Monthly Archives: May 2012

a fairy tale of a poem.

where is lily?

We were very tired, we were very merry–
We had gone back and forth all night on the ferry.
It was bare and bright, and smelled like a stable–
But we looked into a fire, we leaned across a table,
We lay on the hill-top underneath the moon;
And the whistles kept blowing, and the dawn came soon.

We were very tired, we were very merry–
We had gone back and forth all night on the ferry;
And you ate an apple, and I ate a pear,
From a dozen of each we had bought somewhere;
And the sky went wan, and the wind came cold,
And the sun rose dripping, a bucketful of gold.

We were very tired, we were very merry,
We had gone back and forth all night on the ferry.
We hailed, “Good morrow, mother!” to a shawlcovered head,
And bought a moming paper, which neither…

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Tell me, what is it you plan to do


with your one wild and precious life

Who made the world?
Who made the swan, and the black bear?
Who made the grasshopper?
This grasshopper, I mean—
the one who has flung herself out of the grass,
the one who is eating sugar out of my hand,
who is moving her jaws back and forth instead of up and down—
who is gazing around with her enormous and complicated eyes.
Now she lifts her pale forearms and thoroughly washes her face.
Now she snaps her wings open, and floats away.
I don’t know exactly what a prayer is.
I do know how to pay attention, how to fall down
into the grass, how to kneel down in the grass,
how to be idle and blessed, how to stroll through the fields,
which is what I have been doing all day.
Tell me, what else should I have done?
Doesn’t everything die at last, and too soon?
Tell me, what is it you plan to do
with your one wild and precious life?

“The Summer Day” by Mary Oliver, from The Truro Bear and Other Adventures: Poems and Essays. © Beacon Press, 2008. Reprinted with permission.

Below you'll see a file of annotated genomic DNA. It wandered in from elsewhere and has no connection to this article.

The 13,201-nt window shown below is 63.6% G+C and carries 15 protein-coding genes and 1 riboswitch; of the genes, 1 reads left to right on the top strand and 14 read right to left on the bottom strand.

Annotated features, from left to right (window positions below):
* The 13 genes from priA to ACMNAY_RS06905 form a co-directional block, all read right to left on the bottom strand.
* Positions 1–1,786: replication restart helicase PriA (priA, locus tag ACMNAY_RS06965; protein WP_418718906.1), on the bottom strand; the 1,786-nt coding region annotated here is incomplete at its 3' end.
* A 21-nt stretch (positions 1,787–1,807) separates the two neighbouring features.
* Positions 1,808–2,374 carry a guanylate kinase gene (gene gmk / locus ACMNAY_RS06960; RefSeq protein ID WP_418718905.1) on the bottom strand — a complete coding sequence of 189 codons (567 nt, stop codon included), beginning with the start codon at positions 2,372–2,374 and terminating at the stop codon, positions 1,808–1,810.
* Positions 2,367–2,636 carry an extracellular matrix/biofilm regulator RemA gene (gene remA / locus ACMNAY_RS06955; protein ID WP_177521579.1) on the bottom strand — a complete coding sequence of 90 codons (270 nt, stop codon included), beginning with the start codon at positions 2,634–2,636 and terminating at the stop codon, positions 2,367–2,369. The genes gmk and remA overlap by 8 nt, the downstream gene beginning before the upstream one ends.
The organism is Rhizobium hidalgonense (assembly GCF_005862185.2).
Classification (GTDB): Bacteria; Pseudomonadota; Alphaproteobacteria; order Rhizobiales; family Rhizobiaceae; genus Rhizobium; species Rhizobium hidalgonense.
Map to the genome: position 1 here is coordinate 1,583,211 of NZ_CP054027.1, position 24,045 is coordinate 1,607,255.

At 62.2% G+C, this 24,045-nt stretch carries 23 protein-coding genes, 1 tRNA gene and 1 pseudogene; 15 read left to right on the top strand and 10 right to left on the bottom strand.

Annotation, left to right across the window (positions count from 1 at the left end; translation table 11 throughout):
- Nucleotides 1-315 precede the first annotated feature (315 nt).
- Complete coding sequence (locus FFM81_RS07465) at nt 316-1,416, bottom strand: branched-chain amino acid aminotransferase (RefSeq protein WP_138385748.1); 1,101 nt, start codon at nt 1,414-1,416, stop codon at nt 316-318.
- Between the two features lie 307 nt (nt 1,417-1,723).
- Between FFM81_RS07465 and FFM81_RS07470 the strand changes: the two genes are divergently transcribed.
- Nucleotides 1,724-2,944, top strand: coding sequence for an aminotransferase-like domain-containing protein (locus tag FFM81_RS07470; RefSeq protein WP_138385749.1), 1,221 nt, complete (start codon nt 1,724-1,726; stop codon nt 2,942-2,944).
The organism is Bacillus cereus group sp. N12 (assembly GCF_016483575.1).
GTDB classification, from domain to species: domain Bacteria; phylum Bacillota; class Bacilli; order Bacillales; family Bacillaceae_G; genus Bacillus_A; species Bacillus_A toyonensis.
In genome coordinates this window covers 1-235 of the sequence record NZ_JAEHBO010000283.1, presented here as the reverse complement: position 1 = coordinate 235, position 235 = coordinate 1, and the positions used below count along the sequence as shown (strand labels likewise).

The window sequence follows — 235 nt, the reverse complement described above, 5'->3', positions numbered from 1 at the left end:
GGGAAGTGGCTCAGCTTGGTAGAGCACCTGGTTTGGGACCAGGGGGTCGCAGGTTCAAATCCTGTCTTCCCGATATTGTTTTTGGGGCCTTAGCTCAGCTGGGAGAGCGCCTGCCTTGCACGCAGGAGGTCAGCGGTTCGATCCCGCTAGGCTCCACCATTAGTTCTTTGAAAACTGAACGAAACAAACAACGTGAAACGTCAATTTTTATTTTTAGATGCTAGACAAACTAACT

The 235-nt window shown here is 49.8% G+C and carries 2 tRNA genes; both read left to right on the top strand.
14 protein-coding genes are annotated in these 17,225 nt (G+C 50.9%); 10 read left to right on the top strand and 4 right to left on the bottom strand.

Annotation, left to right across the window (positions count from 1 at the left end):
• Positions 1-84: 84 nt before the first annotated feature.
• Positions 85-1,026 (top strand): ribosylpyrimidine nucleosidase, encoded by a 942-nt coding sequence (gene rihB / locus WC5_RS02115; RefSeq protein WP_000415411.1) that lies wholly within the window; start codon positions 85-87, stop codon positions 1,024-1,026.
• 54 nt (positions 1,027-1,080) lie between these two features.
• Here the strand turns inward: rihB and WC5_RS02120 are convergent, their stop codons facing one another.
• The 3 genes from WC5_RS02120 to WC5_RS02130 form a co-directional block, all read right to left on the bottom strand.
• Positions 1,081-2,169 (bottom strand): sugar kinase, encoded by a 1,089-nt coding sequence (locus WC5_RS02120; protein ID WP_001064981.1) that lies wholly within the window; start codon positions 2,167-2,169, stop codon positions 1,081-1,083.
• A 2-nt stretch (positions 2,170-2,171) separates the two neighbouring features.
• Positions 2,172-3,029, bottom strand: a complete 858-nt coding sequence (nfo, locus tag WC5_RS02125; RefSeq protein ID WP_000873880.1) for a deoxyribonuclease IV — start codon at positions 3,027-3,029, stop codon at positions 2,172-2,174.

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saying grace

I just realized that saying grace is the same thing as saying thanks. How did our word grace come to signify a kind of beauty and a (lovely) way of being? When it should mean full of thanks – grateful. Why grateful instead of graceful? And why is the other way of expressing thanks in French a cognate with our “mercy.” The words all have a kind of gentility to them — grace, thanks, mercy– but they’re not at all interchangeable.

Gentility if it were a French word would be something like humanness. Which is an idealized way of summing up mankind.

jump for joy

why would joy trigger the instinct to jump? i can’t answer that. i’m not sure i’ve ever jumped in response to joy. i believe i’d be inclined to do something like: smile, say ‘yay,’ call someone to spread glad tidings. not better responses, just different.

i know that people do jump for joy, at least very-soon-to-be college grads do, at least girls, anyway, if you want to get all picky about it. Shown here…

girls take flight

… Miss Lily and friends on the eve of their commencement, along the shores of a lake in northern Vermont, jumping for joy.

And Lily, she jumped the highest. Not that it’s competition or anything.



and then we’ll have some more fried ham

The lyrics of this song got stuck in my head when Steve let a sentence trail without finishing it.

“And then we’ll have…” he said. To which I said “some more fried ham.” And he said “what.” And I said “never mind and hurry up we’re going to be late.”